"voting him [Lynch] in over Butler would, as far as I'm concerned, invalidate anyone who approved Lynch on that committee"

Seriously?  I think you're really overestimating the difference between Lynch and Butler (might be those Green n Gold spectacles)

I agree with your statement that " I don't ever remember any coordinator, coach, or player first saying they were worried what Lynch might do against them", but I think that the same is true of Butler.  I, slightly tongue in cheek, suggested that arguing about which safeties belong in the HoF is only a small step above arguing about punters, and this illustrates that point - apart from Ed Reed, and perhaps Polamalu - nobody is ever worried about the safety - it's simply not an impact position that you need to worry about.

That doesn't mean that there aren't good safeties, or that there isn't a difference between players at that position - of course there are - but the safety is never the best player on the defense (wasn't nobody worrying about Butler with Reggie on the same defense).

I'm not even saying that Butler isn't better than Lynch - just that there maybe isn't the clear blue water between the two that you seem to think there is

As someone that was watching the league pretty closely in that period, following the NFC as a 49ers fan, and close friends with both a Packers fan and a Bucs fan, I would probably put them in the same bucket, and I'd need to do some pretty serious film study to try to put a marker between them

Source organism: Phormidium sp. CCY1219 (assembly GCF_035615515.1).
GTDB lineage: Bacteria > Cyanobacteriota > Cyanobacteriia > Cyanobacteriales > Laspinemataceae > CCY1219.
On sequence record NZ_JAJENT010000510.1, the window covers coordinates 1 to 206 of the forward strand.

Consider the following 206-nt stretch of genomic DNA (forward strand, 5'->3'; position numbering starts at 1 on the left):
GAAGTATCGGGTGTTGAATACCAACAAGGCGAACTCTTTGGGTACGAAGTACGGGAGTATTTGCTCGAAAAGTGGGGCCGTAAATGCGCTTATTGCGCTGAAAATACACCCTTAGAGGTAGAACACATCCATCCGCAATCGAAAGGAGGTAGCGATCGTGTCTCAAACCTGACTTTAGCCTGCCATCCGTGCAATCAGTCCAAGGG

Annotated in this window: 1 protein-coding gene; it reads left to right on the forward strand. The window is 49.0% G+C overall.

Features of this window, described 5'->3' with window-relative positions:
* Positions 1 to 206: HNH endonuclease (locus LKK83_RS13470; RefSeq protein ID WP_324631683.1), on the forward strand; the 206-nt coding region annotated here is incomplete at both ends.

And I still wouldn't vote either of them into the Hall :)

32 but the safety is never the…

but the safety is never the best player on the defense (wasn't nobody worrying about Butler with Reggie on the same defense).

Freeney's supporters would disagree, but Bullet Bob probably was the best defender on the Colts. His body couldn't cash his style checks for long, though.

Earl Thomas might have been the best defender on the Legion of Boom.

38 Who is a Hall of Fame safety…

Who is a Hall of Fame safety right now? Thomas should get in and will.

You can make an argument for Harrison Smith, but there's no one else I can think of off the top of my head. Maybe Tyranny Mathieu though I think that's a stretch.  Mcourty?